Book Name: Al-Muhaddithat
Author: Sh. Akram Nadwi
Reviewed by: Sr. Amal Saffour
If you thought this 290 page book was sufficiently packed with info and facts (which it is), then it’ll comes as a shock to know it is in fact only a preface to Sh. Mohammad Akram Nadwi’s 40 volume biographical dictionary (in Arabic) of the Muslim women who taught and studied hadith! Upon reading the book and realising the above, one is truly in awe of the beauty of our history and the role our mothers and sisters have played in furthering and developing the deen.
This book charts the path that women have played in diffusing, narrating, teaching, critiquing, issuing fatwa’s and acting upon hadith, as well as their sparkling presence within the circles of knowledge of al-Hijaz, Shaam, Iraq, Andalusia, Khurasan and elsewhere in the Islamic world. Obvious examples include Aisha (ra)- narrated 2,210 hadiths and is the most important and famous figure in the history of hadith and fiqh and a point of reference for the companions, Umm Salamah (ra) and other wives of the prophet who played a central role in hadith scholarship. Yet female hadith scholarship didn’t stop there. Other beacons include the tabi’iyyah Um al-Dardaa who taught in mosques in Damascus and Jerusalem (one of her regular students was the Khalifa Abdul Malik Ibn Marwan), Sitt al-Wuzaraa who taught Sahih al-Bukhari in both Damascus and Cairo. She lived beyond 90 and was still teaching on the last day of her life! Umm al-Khayr Fatimah bint Ibrahim taught in the prophet’s mosque, where she would lean on the side of the wall of the grave of the prophet (saw) and listen to people reading to her, and countless countless others. Many of our great scholars such as Ibn Taymiyyah and others also had female teachers. Ibn Al-Najjar had 400 women teachers alone.
Yet the beautiful thing about this book, is not simply the lists of names and facts about female scholarship, rather it is the way the sheikh combines his knowledge with the theme of societal change. The Arabian society during Jahalliyah (ignorance) held the most despicable attitudes towards women, yet within a generation, such views and attitudes had disappeared. This phenomenal change within such a short time happened through the establishment of the Quran and Sunnah, and through the actions of the women at that time who participated in hijrah, Dawah, attended the mosque and acted independently. In addition, such change happened through the prophet’s teaching: Women were listened to attentively, their questions answered, and they were encouraged to attend mosques and halaqa’s. Another example of societal change which we can compare to today is that of the aftermath of the Mongol and Crusader invasions. These two catastrophes which shook the Muslim world coincided with a great revival in hadith sciences. It shook the Muslims collectively and made them rethink their commitments and priorities: they could either preserve their way of life or lose it forever. They chose the former, and it was only natural to first preserve the hadith sciences first- the sunnah of their beloved prophet. Women played a large part alongside men in this revival, which began in Greater Syria.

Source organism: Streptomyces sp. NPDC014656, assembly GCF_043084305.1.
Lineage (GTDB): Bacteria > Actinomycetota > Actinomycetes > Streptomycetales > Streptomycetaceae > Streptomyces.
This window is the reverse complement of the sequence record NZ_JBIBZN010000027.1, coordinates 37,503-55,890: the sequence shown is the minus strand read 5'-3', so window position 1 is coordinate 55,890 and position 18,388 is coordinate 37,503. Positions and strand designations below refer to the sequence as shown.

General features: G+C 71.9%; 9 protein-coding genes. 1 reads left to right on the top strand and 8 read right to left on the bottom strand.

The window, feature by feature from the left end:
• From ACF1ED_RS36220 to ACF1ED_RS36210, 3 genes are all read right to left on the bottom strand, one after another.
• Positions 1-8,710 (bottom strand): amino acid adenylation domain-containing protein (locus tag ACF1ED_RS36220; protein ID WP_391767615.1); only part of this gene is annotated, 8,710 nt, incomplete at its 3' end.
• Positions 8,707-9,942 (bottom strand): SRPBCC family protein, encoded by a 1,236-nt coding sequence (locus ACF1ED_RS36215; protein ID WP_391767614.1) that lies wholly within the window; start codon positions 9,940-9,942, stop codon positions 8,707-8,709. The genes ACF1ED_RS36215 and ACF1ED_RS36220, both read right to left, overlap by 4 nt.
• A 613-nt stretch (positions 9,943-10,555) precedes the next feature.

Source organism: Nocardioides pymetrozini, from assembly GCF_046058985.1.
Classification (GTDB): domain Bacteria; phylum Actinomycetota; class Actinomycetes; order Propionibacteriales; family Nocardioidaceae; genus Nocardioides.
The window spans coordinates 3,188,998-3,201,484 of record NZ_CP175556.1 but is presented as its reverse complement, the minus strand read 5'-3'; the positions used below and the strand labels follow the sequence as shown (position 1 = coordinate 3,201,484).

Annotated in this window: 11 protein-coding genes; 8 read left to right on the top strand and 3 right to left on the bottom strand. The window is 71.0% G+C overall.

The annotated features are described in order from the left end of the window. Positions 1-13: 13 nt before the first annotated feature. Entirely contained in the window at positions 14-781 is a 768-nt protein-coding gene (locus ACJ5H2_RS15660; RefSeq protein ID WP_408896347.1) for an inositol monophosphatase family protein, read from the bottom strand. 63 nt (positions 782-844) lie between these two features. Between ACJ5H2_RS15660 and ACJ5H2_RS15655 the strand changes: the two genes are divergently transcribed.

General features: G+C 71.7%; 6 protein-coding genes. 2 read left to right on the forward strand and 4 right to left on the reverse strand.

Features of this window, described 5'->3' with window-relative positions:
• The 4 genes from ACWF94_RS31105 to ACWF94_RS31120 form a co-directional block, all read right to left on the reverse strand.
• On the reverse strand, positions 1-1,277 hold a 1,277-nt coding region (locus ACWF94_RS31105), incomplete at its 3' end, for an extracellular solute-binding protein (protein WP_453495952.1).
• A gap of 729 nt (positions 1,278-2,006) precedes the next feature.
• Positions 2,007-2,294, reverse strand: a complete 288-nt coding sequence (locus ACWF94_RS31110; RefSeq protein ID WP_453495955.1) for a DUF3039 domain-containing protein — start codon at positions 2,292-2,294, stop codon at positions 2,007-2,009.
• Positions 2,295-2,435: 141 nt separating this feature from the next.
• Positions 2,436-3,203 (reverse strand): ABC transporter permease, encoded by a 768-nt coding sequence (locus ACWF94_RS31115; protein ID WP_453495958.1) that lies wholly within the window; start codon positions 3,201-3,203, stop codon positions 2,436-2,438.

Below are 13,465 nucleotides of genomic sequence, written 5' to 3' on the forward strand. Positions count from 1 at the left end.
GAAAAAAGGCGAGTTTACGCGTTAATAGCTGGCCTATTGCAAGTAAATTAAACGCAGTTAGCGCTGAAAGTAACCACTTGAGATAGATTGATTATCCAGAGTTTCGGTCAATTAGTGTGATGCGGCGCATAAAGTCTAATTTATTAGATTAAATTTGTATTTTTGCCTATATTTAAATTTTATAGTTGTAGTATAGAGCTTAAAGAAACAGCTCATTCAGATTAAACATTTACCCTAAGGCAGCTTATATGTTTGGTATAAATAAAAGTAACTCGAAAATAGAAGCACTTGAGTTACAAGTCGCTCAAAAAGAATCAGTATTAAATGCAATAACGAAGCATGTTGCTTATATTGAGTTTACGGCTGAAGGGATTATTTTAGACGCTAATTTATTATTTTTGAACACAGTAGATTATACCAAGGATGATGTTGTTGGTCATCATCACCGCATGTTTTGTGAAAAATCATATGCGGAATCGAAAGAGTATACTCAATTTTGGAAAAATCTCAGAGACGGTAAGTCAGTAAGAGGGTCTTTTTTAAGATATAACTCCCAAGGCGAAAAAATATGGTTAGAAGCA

However, the sheikh begins the book with a very important point which I would like to end with. This book and research is not based on the question which people ask today “if men can, why can’t women?” This question is a misleading approach, stemming from Western feminism, and is not one the Muhaddithat would have asked. It is misleading because: 1) It is never asked the other way and therefore implies the domestic domain is inferior, 2) Gives primacy to agency- what counts is what one can do and not what one can be- meaning that there is some sort of challenge or struggle and war going on. This implies that the Muhaddithat were unconsciously striving against some oppressive system. Yet reading the histories of these women, it is clear that there is no privilege to men over women. Since the outset of Islam, both men and women knew their roles and were active in teaching and disseminating the religion. There was no campaign for rights going on.
Thus, this book is not an attempt to prove anything, and is not simply an encouragement to women (although by no means should we ignore the startling statistics of illiteracy and injustices among women in our ummah), but it is an encouragement to all of us, male and female, to understand our deen, the importance of knowledge, and the role we all play in disseminating it and changing our societies for the better. It’s also a testimony to those sister’s who were able to educate the Muslim masses, and play such pioneering roles both inside and outside the home, indirectly hinting towards the roles that their husbands and fathers also played (many of whom were also scholars), their family life, and the lives they had. You can only imagine, and be inspired.
Finally…one last thought. To be a Muhaddithah, and learn such copious amounts of hadith, whole books and be able to relate it to the people, surely means you need to have a great memory, right? So why does Allah swt say regarding financial liability (dayn) in the Quran:
“And call to witness two witnesses from among your men. And if two men are not [to hand], then a man and two women from those you accept as witnesses, so that if one of the two errs, then one of the two may remind the other” (al-Baqarah, 2.282)
Read the book to find out! (Yes I recommend to Alllllll!)